PHR stands for Professional in Human Resources, a designation earned by people working in HR after spending a period of time in that field and taking an examination that is based on specified course materials. A PHR is awarded by the Human Resource Certification Institute, the organization that has established a standard of excellence in the field of human relations.
Over 30 years ago, the Human Resource Certification Institute (HRCI) set the standards for certifying professionals in human resources. Years before that, its predecessor organization, the American Society for Personnel Management, laid the groundwork for a formalized certification process after many years of codifying a professional code of ethics and establishing a standard of competence required by HR professionals.
Although HRCI suggests that a person have at least 4 to 5 years of meaningful experience in human resources, the requirements state that a person must have at least 2 years experience in human resources having HR responsibilities making up more than half of his time. The examinations are offered in almost 300 sites in the U.S. and in Canada and can be taken twice each year. Candidates should plan on taking the full 4 hours to complete the examination.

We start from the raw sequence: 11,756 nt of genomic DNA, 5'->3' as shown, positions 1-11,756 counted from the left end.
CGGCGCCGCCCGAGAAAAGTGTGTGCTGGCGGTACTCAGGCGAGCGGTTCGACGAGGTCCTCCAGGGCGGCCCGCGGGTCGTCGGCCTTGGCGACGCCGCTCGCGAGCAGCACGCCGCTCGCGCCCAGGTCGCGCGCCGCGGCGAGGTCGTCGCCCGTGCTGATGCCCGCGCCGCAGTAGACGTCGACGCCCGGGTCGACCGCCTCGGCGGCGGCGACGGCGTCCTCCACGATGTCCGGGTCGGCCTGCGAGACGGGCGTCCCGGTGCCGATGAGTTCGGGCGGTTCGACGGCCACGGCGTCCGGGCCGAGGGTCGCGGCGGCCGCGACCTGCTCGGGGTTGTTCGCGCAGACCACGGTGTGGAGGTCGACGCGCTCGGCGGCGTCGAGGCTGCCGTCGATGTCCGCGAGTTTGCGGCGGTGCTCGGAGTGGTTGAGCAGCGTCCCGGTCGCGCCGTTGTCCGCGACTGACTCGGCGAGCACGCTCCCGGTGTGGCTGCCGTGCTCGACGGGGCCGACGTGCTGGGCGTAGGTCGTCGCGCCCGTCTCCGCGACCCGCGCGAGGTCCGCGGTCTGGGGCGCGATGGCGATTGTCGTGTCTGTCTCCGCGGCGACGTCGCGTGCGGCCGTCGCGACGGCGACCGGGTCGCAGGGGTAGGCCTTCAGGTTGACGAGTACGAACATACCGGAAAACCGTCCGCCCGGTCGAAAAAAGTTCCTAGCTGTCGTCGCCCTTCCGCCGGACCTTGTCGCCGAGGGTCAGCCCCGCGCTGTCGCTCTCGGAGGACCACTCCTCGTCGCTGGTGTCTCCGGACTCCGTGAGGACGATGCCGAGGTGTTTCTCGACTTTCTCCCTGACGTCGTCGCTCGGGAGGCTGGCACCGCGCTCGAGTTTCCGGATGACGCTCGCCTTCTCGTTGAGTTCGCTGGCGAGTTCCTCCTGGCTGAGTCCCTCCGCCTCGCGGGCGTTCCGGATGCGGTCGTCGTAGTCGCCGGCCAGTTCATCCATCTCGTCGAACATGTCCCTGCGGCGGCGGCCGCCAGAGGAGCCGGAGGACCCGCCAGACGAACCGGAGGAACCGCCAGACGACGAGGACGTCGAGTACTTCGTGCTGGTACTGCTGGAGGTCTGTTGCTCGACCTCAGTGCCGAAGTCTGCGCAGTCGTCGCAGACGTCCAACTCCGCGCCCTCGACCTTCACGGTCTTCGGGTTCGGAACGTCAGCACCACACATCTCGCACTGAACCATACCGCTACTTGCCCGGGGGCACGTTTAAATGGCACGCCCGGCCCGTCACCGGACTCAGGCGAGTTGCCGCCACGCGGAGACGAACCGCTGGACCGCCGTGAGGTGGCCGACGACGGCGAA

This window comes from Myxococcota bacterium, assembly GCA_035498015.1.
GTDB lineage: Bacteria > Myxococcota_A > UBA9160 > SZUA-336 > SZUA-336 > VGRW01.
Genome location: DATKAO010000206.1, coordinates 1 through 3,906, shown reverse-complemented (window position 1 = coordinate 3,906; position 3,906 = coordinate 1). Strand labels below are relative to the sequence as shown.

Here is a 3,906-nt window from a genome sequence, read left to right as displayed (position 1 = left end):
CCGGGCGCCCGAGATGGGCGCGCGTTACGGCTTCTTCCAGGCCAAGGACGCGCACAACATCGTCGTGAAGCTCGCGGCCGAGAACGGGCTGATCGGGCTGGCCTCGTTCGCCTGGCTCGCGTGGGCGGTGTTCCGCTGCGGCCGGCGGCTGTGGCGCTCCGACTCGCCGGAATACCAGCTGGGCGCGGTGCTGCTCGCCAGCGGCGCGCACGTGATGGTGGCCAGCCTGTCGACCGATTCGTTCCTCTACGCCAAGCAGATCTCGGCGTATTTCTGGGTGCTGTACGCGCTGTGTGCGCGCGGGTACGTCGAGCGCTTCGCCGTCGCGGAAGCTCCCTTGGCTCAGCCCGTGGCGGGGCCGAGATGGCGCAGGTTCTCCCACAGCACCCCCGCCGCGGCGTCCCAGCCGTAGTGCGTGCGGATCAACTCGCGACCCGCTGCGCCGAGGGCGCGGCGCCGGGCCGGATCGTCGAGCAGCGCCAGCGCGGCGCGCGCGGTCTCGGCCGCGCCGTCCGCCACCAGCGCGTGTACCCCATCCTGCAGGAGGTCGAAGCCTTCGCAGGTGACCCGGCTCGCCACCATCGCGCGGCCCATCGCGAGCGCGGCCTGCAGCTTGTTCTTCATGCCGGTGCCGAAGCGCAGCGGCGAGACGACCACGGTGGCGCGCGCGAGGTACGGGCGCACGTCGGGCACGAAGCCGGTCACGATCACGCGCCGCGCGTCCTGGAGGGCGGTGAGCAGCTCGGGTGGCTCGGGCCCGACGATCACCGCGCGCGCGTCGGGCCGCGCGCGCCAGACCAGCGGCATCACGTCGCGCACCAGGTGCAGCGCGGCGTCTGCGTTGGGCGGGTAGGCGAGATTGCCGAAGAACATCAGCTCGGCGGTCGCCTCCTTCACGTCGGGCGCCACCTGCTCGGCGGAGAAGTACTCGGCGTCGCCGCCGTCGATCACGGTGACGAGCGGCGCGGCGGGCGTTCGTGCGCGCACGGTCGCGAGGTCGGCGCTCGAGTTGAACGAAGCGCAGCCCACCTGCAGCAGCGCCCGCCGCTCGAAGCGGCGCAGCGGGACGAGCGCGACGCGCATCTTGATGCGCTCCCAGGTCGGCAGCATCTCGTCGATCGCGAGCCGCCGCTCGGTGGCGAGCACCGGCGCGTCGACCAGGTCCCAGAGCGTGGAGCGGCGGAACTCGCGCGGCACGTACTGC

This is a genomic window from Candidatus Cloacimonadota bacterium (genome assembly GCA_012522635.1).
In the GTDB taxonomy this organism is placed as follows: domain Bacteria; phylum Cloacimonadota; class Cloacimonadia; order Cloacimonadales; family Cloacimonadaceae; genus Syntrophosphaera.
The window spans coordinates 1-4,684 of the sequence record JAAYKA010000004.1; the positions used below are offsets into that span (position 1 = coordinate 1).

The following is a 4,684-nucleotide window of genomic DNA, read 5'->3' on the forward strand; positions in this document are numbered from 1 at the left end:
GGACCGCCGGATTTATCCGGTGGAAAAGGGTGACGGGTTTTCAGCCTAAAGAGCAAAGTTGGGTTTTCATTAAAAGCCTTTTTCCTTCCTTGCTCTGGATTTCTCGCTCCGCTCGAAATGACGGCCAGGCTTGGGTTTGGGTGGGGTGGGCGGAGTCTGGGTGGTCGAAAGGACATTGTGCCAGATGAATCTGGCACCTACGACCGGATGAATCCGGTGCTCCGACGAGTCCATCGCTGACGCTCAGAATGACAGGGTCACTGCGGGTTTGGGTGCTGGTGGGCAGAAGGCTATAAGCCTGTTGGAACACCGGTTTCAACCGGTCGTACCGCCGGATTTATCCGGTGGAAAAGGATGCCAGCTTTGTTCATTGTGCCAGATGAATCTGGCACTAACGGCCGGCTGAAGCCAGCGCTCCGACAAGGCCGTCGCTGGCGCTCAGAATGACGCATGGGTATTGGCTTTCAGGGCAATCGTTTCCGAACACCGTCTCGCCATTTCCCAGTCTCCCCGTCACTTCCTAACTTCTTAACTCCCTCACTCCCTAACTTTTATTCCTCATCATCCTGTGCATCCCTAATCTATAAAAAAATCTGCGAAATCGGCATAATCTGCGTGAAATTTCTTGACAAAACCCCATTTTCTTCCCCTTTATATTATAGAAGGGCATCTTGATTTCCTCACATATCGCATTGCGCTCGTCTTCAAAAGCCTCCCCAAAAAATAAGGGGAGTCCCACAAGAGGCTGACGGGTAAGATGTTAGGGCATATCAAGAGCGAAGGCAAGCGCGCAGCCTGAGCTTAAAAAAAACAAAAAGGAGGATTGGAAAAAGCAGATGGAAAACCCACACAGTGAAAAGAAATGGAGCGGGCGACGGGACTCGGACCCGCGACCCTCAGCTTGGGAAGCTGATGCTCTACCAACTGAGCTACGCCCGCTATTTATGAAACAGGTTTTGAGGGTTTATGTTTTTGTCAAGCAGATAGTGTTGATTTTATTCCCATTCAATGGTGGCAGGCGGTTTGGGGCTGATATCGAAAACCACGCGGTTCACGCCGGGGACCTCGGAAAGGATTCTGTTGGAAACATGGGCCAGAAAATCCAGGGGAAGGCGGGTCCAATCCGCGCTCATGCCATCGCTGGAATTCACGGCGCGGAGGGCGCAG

The human resource functions have become much more complex since the HRCI first set out the certification process. To cover its bases, the HRCI requires that the following areas be covered by the materials and the examination: HR development, compensation and benefits, health and safety issues, labor relations, hiring and firing processes and strategic planning.
To be considered for periodic recertification, you must do at least 60 hours of advanced study during the 3-year recertification cycle. Many of the requirements can be met by illustrating your duties on the job as well as becoming active in trade organizations in the human resources field. For example, you can become an officer or a committee chairman to earn credits toward your recertification efforts. Also, you can participate in "webinars" and other computer-based activities.
Human resources management has come to the forefront of business activities today, causing career-minded people in that field to continue their education. There is no better way to demonstrate your interest in advancement than to receive and periodically recertify your designation as a Professional in Human Resources.